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Am J Clin Nutr. 2008 Jul;88(1):203-9.

Markers of dietary fat quality and fatty acid desaturation as predictors of total and cardiovascular mortality: a population-based prospective study.

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  • 1Department of Public Health and Caring Sciences, Uppsala University, Uppsala, Sweden.



Desaturase indexes, as markers of endogenous fatty acid desaturation, and a characteristic serum fatty acid (FA) composition are related to cardiovascular and metabolic diseases, but the relation to mortality is poorly investigated.


The objective was to evaluate the relation between dietary fat biomarkers, desaturase indexes, and mortality.


In this community-based prospective sample, 50-y-old men were followed for a maximum of 33.7 y. Cox proportional hazard analysis was conducted to investigate desaturase indexes (stearoyl-CoA-desaturase and Delta(6)- and Delta(5)-desaturase) and the relation of individual serum esterified fatty acids (FAs) in relation to total and cardiovascular mortality in the total study sample (n = 2009) and in a healthy subsample (n = 1885). Desaturase indexes were estimated as product-to-precursor FA ratios.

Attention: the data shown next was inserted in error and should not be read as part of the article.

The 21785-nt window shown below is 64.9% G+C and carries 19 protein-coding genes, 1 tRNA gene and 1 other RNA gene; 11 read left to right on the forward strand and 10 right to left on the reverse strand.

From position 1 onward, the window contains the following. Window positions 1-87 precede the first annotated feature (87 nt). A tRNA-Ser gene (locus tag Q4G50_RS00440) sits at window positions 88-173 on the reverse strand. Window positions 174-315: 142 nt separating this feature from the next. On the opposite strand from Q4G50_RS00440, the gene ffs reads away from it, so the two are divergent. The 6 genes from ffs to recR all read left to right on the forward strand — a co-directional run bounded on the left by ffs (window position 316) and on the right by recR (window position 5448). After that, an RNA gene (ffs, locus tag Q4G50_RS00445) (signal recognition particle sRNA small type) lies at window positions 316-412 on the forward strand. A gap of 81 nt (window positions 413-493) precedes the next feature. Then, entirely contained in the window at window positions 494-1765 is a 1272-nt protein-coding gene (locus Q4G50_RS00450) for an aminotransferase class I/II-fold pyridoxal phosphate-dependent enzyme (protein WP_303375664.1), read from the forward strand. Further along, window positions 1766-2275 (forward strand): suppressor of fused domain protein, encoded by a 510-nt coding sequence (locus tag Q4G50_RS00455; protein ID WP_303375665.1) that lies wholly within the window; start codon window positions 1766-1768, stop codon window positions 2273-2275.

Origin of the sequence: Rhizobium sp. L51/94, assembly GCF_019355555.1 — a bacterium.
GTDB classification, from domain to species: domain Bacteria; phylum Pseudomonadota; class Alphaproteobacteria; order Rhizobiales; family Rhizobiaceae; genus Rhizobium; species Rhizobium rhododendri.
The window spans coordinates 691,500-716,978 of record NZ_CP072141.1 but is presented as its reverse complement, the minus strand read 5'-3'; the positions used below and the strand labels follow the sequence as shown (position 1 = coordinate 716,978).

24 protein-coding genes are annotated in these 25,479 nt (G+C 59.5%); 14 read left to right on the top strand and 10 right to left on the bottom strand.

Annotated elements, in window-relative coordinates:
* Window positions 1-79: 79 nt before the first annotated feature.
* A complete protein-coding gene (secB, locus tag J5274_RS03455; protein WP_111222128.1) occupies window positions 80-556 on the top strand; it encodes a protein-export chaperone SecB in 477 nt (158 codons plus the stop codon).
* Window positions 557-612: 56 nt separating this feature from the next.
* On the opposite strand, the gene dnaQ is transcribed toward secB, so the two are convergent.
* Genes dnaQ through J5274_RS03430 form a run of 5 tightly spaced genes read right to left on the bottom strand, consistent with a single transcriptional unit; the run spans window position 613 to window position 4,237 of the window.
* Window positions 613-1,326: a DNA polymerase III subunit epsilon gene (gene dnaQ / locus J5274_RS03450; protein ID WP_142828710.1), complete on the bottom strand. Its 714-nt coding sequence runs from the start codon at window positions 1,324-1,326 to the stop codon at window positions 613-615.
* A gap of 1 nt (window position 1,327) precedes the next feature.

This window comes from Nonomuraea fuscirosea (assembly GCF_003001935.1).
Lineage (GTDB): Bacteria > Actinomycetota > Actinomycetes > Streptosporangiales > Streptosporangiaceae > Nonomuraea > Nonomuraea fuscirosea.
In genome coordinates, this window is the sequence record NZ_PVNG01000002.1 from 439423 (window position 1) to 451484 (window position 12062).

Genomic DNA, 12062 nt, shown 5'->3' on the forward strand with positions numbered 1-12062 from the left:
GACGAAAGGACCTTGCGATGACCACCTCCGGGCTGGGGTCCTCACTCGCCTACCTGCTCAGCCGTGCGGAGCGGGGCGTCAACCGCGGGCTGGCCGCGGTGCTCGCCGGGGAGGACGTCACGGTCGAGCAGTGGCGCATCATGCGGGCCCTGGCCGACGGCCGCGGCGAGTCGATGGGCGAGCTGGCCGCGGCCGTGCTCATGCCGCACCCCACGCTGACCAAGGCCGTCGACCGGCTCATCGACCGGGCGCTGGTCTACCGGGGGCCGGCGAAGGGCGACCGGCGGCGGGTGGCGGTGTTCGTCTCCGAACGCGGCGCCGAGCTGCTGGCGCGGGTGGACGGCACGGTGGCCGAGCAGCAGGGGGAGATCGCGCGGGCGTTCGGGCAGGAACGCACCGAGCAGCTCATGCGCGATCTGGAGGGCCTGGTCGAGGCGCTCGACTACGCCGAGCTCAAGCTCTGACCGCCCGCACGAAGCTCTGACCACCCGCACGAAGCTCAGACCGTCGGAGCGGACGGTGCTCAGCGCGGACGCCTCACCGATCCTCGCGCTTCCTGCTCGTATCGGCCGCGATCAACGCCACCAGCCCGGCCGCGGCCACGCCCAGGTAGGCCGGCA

During follow-up, 1012 men in the total sample died and 931 men in the healthy subsample died. Desaturase indexes predicted both total and cardiovascular mortality. The relations were independent of smoking status, physical activity, BMI, total cholesterol, and hypertension. The adjusted and standardized (per SD) hazard ratios (HRs) and 95% CIs for cardiovascular mortality were 1.15 (1.04, 1.27) for stearoyl-CoA-desaturase, 1.12 (1.0, 1.24) for Delta(6)-desaturase, and 0.88 (0.80, 0.98) for Delta(5)-desaturase, respectively. The proportion of serum linoleic acid was inversely related, whereas serum FAs associated with saturated fat intake (palmitic, palmitoleic, and dihomo-gamma-linolenic acids) were directly related to total and cardiovascular mortality.


Altered endogenous FA desaturation might contribute to mortality risk because we observed independent associations between desaturase activity indexes and mortality. The proportion of linoleic acid was inversely related, and FAs reflecting saturated fat intake were directly related to mortality.

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